5. 5. this later date it appears that supplies were, at least occasionally, being imported fromCounty Antrim. This wholesale deforestation means that most of the Dublin hinterlandwould have largely been open countryside during the medieval period. Most of thesurviving forest land was vested in the Crown and was preserved for hunting. OtherNatural Resources are the concern of Chapter 12. Peat bogs are (along with gorse)assessed as an important, if minor, source of fuel. However, this level of peatexploitation led to the exhaustion of some reserves by the 14 th century, though some ofthis does appear to have been as a direct result of the pressure to free up more land foragricultural purposes. Building stone and roofing slate were usually quarried locally,though if sourced from greater distances it is likely to have been transported by river oralong the coast. An examination of the available Water Resources (Chapter 13) indicatesthe both historical and archaeological sources agree on the importance of fish in thediets of the city dwellers, though its availability in the countryside is not fullyunderstood. The sourcing, marketing and retail of both marine fish and shellfish arerevealed as an efficient, sophisticated system. Fewer types of freshwater fish wereavailable, with salmon and eel predominating in the records. While the evidencesupports extensive foreshore exploitation, actual examples of the methods, structuresand equipment is exceedingly rare. It is also posited that a preoccupation with safetysprung up during the 16th and 17th centuries in response to the privations caused byincreased costal piracy by the native Irish. Responses to these new threats included theconstruction of a fortified harbour at Skerries and a wave of new castles.Many of these natural resources had to be processed and marketed before they wereready for sale in the city. It is these means of Processing and Distribution that are thesubject of Part IV. Chapter 14 examines the Processing of Cereal Products and reportsthat the majority of the grain produced in the region was dried in keyhole-shaped kilnsand, usually, ground with water-powered mills. Milling in the region peaked in theperiod c.1285-1315, and while it remained an expensive venture to initialise andmaintain, it was always a profitable occupation. During this brief high-point, the Dublinregion was so noted for the quality of its milling that grain was exported from Scotlandto be processed in the region. However, both the archaeological and documentaryevidence suggests that milling entered a serious decline from the middle of the14th century, from which it does not appear to have recovered. While grain was primarilyused for baking bread, it was used extensively for brewing. The authors note that thescale of brewing declined through the 14th and 15th centuries. This is seen, partially, as aresponse to falling production, but also as a response to the increase in available cleandrinking water. The Processing of Animal Products (Chapter 15) indicates that whiledairy products must have been of significance in the lives of Dublin city folk, there islittle evidence of their preparation and sale. Although Irish butter appears to have beenhighly regarded, the same cannot be said for locally produced wool, which was deemedto be of low quality. Nonetheless, it was in high demand among the cloth-manufacturersof Flanders. Similarly, Irish hides were exported to the continent. The authors draw adistinction between cereal processing, which was generally carried out at manorialcentres, and the processing of animal products. The latter was generally on a smallerscale and combined with other occupations, carried out by small holding farmers.Chapter 16 examines The Importation and Processing of Natural Resources. The authorsdemonstrate that while some iron was mined locally, the majority was imported from
  6. 6. England, Brittany and Spain. Analysis of slag recovered from excavations indicates thatsmelting technology improved over the centuries. Other metals, such as lead, silver,copper, and tin were worked within the city, but the raw materials all appear to havebeen imported. At the time of the Anglo-Norman arrival, the majority of pottery appearsto have been imported, though local production centres soon emerged. The mostcommon type found on excavations outside the city is Leinster Cooking Ware, andalthough recovered from more than 75 sites in the region, a definitive kiln site has yet tobe identified. Within the city the ‘Dublin-type wares’ predominated during the late12th to 14th centuries. Imported pottery from England, France, and The Low Countriesis etc. are frequent finds on excavations in the city. The majority of the English potteryfrom the 12th and 13th centuries originated from Bristol, paralleling the documentaryevidence for strong links between the two cities at this time. Small quantities of LeinsterCooking Ware have been found in the city, while similarly small amounts of ‘Dublin-type wares’ and imported pottery are found on rural sites. There appears to be no well-defined relationship between the wealth of a rural site and the presence of importedpottery. The authors state that, while wealth is a factor, proximity to a seaport was atleast as important in acquiring exotic pottery types. Like the pottery, earthenware floortiles were initially imported, but soon produced locally. Distribution and Provisioning(Chapter 17) explores the movement of these commodities around the region. Theauthors demonstrate that the provisioning relationship between countryside and citywas a multi-faceted one. For example, the ecclesiastical estates appear to have beenlargely immune from market forces, and concentrated on their city-based houses. Forthe rest of the city dwellers, acquiring affordable and reliable sources of provisioningwas of the utmost importance, though occasionally precarious. While the status of thecity as a military mustering point ensured the development of efficient transport andmarketing organisations, the populace frequently resented any actions by the governorsthat might disrupt their supplies. In general terms, Dublin city appears to have beenwell provisioned from its hinterland. Interestingly, the physical limits of this hinterlandare explored in terms of the practical limits of how far produce could be transported in asingle day, allowing the farmer to return home at night, or with a single overnight stay inthe city. An effective limit of 30km is proposed and appears reasonable. The structure ofthe hinterland is also revealed in terms of the northern portion being chiefly involved ingrain production, while meat, dairy produce and wood was sourced to the south of thecity. While this may have been partially the result of determined spatial organisation,environmental factors were of equal, if not greater, importance. Part V is contains only abrief (considering the depth of what has gone before) Conclusions (Chapter 18),eloquently drawing together the main findings and themes of the volume. The uniqueposition of the region, as the only significant urban area on the island, is highlighted.The authors look forward to comparing this area with other parts of the island, oncesufficient regional studies have been completed. As a template for further research, it iscomprehensive and has much to recommend it as a research model for other areas.Finally, the authors state that the available data from both the archaeological anddocumentary evidence is far from exhausted, and that much research may yet beprofitably carried out on this region.I am loathe to describe the work as ‘perfect’ as I am sure that some deficiencies mustexist within the text, but I have yet to find them. I would particularly like to praise the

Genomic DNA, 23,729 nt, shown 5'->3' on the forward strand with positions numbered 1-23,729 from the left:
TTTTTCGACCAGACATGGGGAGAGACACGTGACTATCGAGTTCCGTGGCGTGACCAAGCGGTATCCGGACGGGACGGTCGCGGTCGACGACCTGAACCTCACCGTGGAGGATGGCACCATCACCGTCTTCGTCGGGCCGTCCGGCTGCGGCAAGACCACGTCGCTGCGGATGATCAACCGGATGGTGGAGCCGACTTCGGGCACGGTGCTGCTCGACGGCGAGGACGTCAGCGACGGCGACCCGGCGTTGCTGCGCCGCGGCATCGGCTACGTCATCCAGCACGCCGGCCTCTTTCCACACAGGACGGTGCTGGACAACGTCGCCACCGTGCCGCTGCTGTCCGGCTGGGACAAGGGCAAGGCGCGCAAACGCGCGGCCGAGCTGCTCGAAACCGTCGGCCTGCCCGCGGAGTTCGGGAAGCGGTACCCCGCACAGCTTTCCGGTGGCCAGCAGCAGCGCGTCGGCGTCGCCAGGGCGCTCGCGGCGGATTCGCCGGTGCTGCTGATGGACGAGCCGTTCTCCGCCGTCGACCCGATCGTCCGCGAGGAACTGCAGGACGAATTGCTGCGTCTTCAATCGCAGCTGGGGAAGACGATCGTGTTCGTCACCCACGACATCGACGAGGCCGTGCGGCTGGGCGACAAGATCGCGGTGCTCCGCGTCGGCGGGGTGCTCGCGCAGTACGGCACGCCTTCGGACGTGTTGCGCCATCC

7. 7. clarity and simplicity of the writing style, as the authors have been able to conveydifficult concepts succinctly and eloquently for both an academic and general audience.The illustrations are well chosen and the combination of excellent photography, historicimagery and archaeological field drawings add much to the impressive text. The singlemost ubiquitous image is (understandably) that of the regional distribution map. It is aminor point, but one worth expressing, that the use of a single style of map stylerepeatedly overlaid with different information is a great aid to the overall clarity. Myonly criticism would be that the inclusion of the major watercourses would have been anadditional aid to that clarity. Many reviews of this type conclude with the assertion thatthe volume under discussion will be the standard for a generation, and unlikely to besuperseded anytime soon. While I wish I could avoid using such epithets, tarnishedfrom overuse, I simply cannot believe that this work on the Dublin region will besurpassed in the next number of decades. However, I do hope that it serves as aninspiration for other researchers (and, perhaps, The Discovery Programme) to applythese techniques to other cities and their hinterlands. Murphy and Potterton have, withthe support of The Discovery Programme, produced a volume that is both beautiful andinformative. The breadth and depth of their research is astonishing and while itrepresents ‘only’ a desktop survey, it adds materially to our knowledge. I wouldcommend it, wholeheartedly, to both the academic communities and the interestedreader alike.Note: Robert M Chapple wishes to acknowledge the financial assistance provided underthe Built Heritage element of the Environment fund by the Department of Arts, Heritageand the Gaeltacht, towards the Irish Radiocarbon & Dendrochronological Datesproject [IR&DD Facebook Page].